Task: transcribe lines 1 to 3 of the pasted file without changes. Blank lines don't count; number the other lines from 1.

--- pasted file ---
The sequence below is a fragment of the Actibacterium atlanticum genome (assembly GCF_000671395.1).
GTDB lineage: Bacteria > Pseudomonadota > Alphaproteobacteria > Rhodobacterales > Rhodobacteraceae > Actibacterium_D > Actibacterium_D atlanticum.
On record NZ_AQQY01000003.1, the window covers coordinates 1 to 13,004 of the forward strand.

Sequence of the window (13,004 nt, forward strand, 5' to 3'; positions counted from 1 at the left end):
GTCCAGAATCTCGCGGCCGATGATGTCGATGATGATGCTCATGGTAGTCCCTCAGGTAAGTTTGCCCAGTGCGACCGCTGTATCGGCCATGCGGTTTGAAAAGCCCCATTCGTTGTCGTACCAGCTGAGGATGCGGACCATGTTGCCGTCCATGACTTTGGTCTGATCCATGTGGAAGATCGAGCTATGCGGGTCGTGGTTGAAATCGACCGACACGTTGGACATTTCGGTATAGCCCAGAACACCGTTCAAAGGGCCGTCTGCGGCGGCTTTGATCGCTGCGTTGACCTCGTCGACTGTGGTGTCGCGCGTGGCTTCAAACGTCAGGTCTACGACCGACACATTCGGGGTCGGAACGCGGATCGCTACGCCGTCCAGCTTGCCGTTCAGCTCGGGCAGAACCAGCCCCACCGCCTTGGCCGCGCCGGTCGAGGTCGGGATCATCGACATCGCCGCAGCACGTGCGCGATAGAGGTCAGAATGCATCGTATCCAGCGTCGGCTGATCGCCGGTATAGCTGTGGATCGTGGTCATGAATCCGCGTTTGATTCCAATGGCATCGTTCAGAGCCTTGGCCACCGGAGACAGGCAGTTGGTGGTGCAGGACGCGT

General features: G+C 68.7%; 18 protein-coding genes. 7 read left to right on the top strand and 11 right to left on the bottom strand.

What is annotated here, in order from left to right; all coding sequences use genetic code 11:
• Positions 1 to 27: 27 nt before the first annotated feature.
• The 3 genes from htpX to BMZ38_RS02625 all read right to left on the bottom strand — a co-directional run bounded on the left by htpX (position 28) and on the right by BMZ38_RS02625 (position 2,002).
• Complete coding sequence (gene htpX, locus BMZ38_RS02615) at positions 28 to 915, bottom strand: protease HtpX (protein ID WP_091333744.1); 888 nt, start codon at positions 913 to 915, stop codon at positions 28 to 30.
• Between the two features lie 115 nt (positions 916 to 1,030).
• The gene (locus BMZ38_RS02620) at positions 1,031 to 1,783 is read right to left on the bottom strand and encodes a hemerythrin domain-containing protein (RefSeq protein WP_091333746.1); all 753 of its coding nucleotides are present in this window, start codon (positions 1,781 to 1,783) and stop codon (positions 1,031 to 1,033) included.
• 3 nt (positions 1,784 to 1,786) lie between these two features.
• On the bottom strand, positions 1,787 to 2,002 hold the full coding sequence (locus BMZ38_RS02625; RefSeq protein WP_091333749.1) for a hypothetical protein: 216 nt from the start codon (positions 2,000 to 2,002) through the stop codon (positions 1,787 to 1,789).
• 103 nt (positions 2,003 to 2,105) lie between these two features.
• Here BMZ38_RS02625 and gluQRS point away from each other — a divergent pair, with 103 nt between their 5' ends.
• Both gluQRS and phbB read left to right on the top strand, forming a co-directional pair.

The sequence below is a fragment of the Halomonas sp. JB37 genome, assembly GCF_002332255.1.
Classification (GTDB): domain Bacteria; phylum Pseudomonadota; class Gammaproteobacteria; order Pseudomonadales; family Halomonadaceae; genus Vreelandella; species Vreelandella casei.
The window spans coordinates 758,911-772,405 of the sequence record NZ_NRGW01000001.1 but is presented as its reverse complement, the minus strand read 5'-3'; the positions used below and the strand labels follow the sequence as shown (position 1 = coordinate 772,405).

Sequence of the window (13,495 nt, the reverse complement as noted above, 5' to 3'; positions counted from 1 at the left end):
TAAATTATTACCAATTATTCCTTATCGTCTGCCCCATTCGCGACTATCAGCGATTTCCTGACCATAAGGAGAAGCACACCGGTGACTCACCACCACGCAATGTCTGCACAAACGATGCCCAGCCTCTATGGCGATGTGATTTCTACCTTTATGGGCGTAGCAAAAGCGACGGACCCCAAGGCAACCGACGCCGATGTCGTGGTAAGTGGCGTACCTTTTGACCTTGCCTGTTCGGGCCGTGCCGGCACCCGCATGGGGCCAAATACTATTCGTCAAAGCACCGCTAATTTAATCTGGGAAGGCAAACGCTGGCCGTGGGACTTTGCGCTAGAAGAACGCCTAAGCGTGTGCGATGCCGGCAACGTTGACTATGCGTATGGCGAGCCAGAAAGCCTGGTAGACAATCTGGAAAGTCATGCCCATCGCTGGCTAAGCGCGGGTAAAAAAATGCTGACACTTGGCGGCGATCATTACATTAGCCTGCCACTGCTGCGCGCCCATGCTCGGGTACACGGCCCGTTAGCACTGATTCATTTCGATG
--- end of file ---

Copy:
The sequence below is a fragment of the Actibacterium atlanticum genome (assembly GCF_000671395.1).
GTDB lineage: Bacteria > Pseudomonadota > Alphaproteobacteria > Rhodobacterales > Rhodobacteraceae > Actibacterium_D > Actibacterium_D atlanticum.
On record NZ_AQQY01000003.1, the window covers coordinates 1 to 13,004 of the forward strand.